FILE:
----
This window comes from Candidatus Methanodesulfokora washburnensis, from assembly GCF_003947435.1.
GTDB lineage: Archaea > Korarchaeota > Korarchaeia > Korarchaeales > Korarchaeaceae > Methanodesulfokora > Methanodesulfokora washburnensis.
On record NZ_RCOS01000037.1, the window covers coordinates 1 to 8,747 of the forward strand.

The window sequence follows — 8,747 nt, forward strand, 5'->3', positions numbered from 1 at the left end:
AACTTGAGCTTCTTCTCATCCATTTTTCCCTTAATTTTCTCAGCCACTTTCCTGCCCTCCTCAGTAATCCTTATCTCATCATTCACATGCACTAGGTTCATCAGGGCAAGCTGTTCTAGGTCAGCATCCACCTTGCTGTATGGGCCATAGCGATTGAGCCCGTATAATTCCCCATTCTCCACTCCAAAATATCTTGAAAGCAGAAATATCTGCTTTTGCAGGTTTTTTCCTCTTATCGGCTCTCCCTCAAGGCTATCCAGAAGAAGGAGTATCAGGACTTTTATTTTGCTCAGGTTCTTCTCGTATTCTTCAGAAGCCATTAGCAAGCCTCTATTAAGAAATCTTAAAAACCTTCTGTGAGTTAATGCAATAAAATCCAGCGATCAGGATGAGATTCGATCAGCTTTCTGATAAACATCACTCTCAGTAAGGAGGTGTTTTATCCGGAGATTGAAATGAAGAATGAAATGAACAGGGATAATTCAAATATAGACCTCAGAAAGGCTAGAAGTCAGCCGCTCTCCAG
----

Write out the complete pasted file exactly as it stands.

This window comes from Candidatus Methanodesulfokora washburnensis, from assembly GCF_003947435.1.
GTDB lineage: Archaea > Korarchaeota > Korarchaeia > Korarchaeales > Korarchaeaceae > Methanodesulfokora > Methanodesulfokora washburnensis.
On record NZ_RCOS01000037.1, the window covers coordinates 1 to 8,747 of the forward strand.

The window sequence follows — 8,747 nt, forward strand, 5'->3', positions numbered from 1 at the left end:
AACTTGAGCTTCTTCTCATCCATTTTTCCCTTAATTTTCTCAGCCACTTTCCTGCCCTCCTCAGTAATCCTTATCTCATCATTCACATGCACTAGGTTCATCAGGGCAAGCTGTTCTAGGTCAGCATCCACCTTGCTGTATGGGCCATAGCGATTGAGCCCGTATAATTCCCCATTCTCCACTCCAAAATATCTTGAAAGCAGAAATATCTGCTTTTGCAGGTTTTTTCCTCTTATCGGCTCTCCCTCAAGGCTATCCAGAAGAAGGAGTATCAGGACTTTTATTTTGCTCAGGTTCTTCTCGTATTCTTCAGAAGCCATTAGCAAGCCTCTATTAAGAAATCTTAAAAACCTTCTGTGAGTTAATGCAATAAAATCCAGCGATCAGGATGAGATTCGATCAGCTTTCTGATAAACATCACTCTCAGTAAGGAGGTGTTTTATCCGGAGATTGAAATGAAGAATGAAATGAACAGGGATAATTCAAATATAGACCTCAGAAAGGCTAGAAGTCAGCCGCTCTCCAG